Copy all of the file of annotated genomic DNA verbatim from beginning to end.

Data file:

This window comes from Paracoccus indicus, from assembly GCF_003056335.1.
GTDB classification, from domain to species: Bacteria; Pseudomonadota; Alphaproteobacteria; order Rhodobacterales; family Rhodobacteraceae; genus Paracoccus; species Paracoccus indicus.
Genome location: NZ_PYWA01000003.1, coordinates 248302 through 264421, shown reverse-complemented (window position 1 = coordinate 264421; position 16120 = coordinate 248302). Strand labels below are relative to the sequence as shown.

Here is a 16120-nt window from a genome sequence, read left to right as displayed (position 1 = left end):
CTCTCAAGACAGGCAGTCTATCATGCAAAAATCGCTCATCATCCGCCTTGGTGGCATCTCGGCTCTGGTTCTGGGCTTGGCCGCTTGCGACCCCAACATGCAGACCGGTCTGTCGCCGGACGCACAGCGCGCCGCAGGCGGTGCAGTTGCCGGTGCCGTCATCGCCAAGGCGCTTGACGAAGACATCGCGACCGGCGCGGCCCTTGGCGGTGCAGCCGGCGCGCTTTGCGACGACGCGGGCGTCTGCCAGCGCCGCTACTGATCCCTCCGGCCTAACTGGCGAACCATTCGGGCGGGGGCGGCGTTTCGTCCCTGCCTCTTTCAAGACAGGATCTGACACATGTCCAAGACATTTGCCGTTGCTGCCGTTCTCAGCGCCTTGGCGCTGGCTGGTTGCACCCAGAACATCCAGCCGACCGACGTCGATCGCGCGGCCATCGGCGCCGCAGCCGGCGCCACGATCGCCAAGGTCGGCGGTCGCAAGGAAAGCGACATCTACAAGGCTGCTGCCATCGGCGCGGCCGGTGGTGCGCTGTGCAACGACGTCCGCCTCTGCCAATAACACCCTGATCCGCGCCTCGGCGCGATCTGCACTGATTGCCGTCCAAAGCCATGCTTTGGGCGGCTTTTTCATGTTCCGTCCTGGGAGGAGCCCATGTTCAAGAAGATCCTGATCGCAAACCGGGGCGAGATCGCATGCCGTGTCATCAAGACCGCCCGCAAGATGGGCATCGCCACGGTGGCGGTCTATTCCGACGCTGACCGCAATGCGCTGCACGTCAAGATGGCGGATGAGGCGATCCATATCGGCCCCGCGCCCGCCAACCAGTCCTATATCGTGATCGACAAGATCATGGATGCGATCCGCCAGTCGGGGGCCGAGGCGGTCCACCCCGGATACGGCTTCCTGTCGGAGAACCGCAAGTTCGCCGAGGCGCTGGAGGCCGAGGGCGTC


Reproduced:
This window comes from Paracoccus indicus, from assembly GCF_003056335.1.
GTDB classification, from domain to species: Bacteria; Pseudomonadota; Alphaproteobacteria; order Rhodobacterales; family Rhodobacteraceae; genus Paracoccus; species Paracoccus indicus.
Genome location: NZ_PYWA01000003.1, coordinates 248302 through 264421, shown reverse-complemented (window position 1 = coordinate 264421; position 16120 = coordinate 248302). Strand labels below are relative to the sequence as shown.

Here is a 16120-nt window from a genome sequence, read left to right as displayed (position 1 = left end):
CTCTCAAGACAGGCAGTCTATCATGCAAAAATCGCTCATCATCCGCCTTGGTGGCATCTCGGCTCTGGTTCTGGGCTTGGCCGCTTGCGACCCCAACATGCAGACCGGTCTGTCGCCGGACGCACAGCGCGCCGCAGGCGGTGCAGTTGCCGGTGCCGTCATCGCCAAGGCGCTTGACGAAGACATCGCGACCGGCGCGGCCCTTGGCGGTGCAGCCGGCGCGCTTTGCGACGACGCGGGCGTCTGCCAGCGCCGCTACTGATCCCTCCGGCCTAACTGGCGAACCATTCGGGCGGGGGCGGCGTTTCGTCCCTGCCTCTTTCAAGACAGGATCTGACACATGTCCAAGACATTTGCCGTTGCTGCCGTTCTCAGCGCCTTGGCGCTGGCTGGTTGCACCCAGAACATCCAGCCGACCGACGTCGATCGCGCGGCCATCGGCGCCGCAGCCGGCGCCACGATCGCCAAGGTCGGCGGTCGCAAGGAAAGCGACATCTACAAGGCTGCTGCCATCGGCGCGGCCGGTGGTGCGCTGTGCAACGACGTCCGCCTCTGCCAATAACACCCTGATCCGCGCCTCGGCGCGATCTGCACTGATTGCCGTCCAAAGCCATGCTTTGGGCGGCTTTTTCATGTTCCGTCCTGGGAGGAGCCCATGTTCAAGAAGATCCTGATCGCAAACCGGGGCGAGATCGCATGCCGTGTCATCAAGACCGCCCGCAAGATGGGCATCGCCACGGTGGCGGTCTATTCCGACGCTGACCGCAATGCGCTGCACGTCAAGATGGCGGATGAGGCGATCCATATCGGCCCCGCGCCCGCCAACCAGTCCTATATCGTGATCGACAAGATCATGGATGCGATCCGCCAGTCGGGGGCCGAGGCGGTCCACCCCGGATACGGCTTCCTGTCGGAGAACCGCAAGTTCGCCGAGGCGCTGGAGGCCGAGGGCGTC